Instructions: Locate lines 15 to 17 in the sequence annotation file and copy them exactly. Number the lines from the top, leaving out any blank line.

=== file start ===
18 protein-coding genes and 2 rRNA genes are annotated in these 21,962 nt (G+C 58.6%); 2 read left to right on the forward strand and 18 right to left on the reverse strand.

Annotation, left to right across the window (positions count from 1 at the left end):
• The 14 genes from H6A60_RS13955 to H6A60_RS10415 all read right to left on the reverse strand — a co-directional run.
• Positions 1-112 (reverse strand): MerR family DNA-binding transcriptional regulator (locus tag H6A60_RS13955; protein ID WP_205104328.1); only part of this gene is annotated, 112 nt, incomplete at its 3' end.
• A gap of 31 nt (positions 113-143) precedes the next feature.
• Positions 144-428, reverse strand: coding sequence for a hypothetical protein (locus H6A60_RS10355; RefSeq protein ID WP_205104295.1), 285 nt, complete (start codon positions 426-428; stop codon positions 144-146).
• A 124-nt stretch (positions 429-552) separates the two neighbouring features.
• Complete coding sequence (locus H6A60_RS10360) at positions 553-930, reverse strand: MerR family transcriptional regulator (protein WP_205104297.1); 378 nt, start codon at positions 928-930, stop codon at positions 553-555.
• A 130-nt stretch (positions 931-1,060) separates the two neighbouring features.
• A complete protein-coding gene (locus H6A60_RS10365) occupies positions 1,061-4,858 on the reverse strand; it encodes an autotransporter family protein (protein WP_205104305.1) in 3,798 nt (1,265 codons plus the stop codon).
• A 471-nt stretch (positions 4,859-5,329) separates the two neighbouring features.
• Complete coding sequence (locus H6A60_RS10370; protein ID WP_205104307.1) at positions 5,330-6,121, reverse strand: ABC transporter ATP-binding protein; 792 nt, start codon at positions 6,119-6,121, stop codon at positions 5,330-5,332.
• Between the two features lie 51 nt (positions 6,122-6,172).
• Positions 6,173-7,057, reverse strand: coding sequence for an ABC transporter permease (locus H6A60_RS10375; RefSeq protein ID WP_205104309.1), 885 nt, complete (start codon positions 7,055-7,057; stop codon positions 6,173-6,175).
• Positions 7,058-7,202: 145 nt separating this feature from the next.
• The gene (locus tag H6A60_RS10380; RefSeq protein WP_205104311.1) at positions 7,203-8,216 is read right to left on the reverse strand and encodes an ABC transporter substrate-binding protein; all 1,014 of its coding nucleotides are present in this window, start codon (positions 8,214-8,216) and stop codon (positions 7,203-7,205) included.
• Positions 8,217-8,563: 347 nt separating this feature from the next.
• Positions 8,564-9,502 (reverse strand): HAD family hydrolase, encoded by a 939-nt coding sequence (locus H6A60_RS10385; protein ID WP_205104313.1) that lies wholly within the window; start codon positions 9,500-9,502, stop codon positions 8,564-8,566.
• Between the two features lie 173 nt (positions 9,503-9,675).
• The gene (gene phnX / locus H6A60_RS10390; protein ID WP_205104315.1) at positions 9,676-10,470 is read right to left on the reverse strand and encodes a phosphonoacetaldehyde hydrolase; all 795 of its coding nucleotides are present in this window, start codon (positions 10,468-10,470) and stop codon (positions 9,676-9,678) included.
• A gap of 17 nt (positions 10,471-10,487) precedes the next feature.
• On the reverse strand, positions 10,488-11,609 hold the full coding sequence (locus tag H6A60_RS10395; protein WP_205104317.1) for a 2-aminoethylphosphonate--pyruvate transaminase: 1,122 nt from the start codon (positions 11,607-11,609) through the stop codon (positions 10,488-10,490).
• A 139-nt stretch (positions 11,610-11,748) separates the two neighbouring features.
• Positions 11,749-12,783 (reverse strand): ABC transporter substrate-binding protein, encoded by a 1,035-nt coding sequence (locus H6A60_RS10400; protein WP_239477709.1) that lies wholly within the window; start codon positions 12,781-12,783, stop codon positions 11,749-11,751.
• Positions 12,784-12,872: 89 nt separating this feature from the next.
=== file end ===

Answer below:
• Positions 7,058-7,202: 145 nt separating this feature from the next.
• The gene (locus tag H6A60_RS10380; RefSeq protein WP_205104311.1) at positions 7,203-8,216 is read right to left on the reverse strand and encodes an ABC transporter substrate-binding protein; all 1,014 of its coding nucleotides are present in this window, start codon (positions 8,214-8,216) and stop codon (positions 7,203-7,205) included.
• Positions 8,217-8,563: 347 nt separating this feature from the next.